Visualizations: Look at your typing

For the overly curious or for visulization lovers among you there still is one more part in the lesson review, a keyboard heat map, which shows values for individual keys in comparison to one another by assiging colors. Switch it from showing speed to error rate to keystroke count, and compare the current training with the last five or last 30 attempts.

That is it, and it is all you need to learn typing. The rest is steady practice. And you will discover, after a while, how much better correct and skillful touch typing is, even in comparison with you probably impressivly fast ad-hoc system, you have been cultivating over the years. Because that’s what I experienced when I learned it. Also, will soon be faster and less tiring. Proper typing is actually very delightful, like any well-developed skill. But that is material to write about on another day.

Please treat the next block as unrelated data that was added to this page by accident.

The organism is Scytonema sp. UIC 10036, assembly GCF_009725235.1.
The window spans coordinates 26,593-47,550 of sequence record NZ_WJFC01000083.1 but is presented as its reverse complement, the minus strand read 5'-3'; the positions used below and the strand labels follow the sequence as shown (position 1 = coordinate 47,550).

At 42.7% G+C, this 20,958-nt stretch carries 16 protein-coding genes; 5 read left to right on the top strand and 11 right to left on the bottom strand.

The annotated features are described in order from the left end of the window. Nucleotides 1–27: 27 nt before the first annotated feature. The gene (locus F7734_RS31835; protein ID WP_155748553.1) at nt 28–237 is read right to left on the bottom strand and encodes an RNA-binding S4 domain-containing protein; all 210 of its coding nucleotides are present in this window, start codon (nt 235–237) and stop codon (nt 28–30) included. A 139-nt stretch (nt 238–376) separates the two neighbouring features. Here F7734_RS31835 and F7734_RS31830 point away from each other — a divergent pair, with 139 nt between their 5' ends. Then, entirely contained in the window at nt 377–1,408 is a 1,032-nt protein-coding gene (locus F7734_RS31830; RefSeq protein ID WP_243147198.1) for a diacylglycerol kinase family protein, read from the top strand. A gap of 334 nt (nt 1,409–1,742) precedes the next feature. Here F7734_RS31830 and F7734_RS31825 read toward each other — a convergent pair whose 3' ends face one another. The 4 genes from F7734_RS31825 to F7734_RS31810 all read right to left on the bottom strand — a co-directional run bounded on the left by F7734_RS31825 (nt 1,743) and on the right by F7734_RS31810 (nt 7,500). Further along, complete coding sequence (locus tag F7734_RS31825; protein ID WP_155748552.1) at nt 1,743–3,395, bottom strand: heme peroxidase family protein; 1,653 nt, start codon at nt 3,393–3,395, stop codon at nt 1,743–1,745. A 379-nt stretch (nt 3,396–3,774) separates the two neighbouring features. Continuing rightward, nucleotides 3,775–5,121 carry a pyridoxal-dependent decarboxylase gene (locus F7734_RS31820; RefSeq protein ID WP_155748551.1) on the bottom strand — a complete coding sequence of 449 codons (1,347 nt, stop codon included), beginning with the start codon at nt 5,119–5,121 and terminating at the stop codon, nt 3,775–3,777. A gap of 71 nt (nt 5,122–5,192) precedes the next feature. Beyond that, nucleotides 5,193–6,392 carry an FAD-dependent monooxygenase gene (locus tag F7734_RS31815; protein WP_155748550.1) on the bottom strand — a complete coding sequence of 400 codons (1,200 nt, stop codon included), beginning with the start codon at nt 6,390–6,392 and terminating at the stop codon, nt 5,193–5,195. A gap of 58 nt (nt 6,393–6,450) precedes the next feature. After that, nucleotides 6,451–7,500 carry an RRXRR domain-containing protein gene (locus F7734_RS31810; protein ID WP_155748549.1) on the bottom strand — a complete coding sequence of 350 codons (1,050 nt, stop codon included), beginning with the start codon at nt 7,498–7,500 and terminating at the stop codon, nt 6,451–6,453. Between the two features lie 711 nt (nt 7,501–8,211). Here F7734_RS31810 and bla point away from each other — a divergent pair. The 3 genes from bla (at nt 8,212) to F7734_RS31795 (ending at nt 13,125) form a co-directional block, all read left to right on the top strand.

Keys is available through the Mac App Store for US$ 19.99 as a limited introductory offer. There you also find screenshots. Currently Keys only supports US keyboard layout, but other layouts are planned. Highest on the list is German, and I’d love to do a Dvorak layout. Send my you wishes on this, I’ll make the decision mostly on what is most desired.